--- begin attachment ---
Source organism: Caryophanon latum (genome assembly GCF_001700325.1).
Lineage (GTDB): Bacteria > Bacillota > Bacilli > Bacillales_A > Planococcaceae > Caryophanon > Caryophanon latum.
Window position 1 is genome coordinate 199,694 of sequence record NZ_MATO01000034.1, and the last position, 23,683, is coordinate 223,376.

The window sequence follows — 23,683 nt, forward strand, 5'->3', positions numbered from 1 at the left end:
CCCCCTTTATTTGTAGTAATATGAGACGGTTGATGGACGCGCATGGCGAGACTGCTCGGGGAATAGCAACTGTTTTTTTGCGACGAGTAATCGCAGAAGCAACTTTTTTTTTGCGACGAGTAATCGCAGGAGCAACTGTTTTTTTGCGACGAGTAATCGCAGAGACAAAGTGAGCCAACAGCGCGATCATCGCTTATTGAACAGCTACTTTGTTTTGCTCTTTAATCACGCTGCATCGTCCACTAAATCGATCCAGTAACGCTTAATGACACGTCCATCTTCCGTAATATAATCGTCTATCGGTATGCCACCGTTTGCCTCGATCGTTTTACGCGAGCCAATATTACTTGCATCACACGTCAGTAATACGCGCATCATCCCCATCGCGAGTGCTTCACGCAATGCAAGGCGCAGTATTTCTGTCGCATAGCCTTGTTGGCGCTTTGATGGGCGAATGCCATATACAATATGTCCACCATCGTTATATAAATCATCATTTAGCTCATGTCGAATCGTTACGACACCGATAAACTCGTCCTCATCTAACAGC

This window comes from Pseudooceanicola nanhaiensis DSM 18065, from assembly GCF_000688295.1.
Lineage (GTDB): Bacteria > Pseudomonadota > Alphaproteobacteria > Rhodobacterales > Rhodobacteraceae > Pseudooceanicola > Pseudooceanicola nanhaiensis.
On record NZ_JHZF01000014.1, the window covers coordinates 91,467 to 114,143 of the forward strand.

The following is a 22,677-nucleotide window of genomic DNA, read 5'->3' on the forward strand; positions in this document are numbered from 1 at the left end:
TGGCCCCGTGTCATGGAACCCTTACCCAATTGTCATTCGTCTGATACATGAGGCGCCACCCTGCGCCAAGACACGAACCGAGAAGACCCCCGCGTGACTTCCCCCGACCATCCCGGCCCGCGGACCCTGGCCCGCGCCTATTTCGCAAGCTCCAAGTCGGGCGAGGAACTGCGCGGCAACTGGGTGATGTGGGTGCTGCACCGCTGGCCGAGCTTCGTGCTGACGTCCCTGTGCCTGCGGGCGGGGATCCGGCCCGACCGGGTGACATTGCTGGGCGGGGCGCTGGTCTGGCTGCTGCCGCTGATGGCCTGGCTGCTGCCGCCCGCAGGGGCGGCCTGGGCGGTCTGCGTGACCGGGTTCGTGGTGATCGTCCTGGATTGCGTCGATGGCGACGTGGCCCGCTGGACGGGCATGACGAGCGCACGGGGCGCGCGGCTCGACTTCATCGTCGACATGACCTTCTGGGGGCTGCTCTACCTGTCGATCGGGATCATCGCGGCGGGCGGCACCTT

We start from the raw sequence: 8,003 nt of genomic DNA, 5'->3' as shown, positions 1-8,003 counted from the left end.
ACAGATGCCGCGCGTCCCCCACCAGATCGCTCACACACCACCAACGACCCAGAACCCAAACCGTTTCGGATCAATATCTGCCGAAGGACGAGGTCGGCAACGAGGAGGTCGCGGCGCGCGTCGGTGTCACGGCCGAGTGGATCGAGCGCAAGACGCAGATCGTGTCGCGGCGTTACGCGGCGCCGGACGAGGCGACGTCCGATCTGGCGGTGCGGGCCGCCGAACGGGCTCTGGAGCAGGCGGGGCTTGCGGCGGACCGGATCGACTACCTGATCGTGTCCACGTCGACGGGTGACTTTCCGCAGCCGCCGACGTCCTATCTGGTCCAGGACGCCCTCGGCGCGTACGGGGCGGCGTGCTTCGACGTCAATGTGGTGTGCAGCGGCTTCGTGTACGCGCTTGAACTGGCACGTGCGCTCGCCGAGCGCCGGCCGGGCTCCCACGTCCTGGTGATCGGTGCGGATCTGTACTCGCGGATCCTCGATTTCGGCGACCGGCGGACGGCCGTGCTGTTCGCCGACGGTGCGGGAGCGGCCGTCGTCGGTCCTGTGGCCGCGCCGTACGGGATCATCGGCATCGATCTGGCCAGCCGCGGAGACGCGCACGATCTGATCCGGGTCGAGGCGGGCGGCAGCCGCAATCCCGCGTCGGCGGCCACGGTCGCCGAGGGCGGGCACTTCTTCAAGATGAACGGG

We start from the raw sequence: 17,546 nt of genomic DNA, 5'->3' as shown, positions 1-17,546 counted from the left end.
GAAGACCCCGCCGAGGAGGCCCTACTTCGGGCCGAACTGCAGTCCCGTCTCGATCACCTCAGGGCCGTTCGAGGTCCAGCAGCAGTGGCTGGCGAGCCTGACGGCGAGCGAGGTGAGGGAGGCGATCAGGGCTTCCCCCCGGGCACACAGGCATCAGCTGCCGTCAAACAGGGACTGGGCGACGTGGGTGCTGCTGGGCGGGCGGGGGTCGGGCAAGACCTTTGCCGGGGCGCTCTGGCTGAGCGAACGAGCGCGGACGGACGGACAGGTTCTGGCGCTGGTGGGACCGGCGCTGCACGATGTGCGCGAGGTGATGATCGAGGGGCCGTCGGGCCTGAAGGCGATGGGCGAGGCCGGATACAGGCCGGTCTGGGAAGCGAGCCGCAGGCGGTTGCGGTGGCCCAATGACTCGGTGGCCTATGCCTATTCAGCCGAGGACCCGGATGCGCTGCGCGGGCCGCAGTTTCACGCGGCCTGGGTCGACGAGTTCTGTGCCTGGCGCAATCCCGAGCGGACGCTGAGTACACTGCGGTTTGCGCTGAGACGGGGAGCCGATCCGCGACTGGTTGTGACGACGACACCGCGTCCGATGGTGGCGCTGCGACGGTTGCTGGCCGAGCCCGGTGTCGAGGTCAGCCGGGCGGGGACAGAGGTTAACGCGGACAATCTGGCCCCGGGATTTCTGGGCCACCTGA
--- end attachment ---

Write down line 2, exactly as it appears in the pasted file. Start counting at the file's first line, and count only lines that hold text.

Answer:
Lineage (GTDB): Bacteria > Bacillota > Bacilli > Bacillales_A > Planococcaceae > Caryophanon > Caryophanon latum.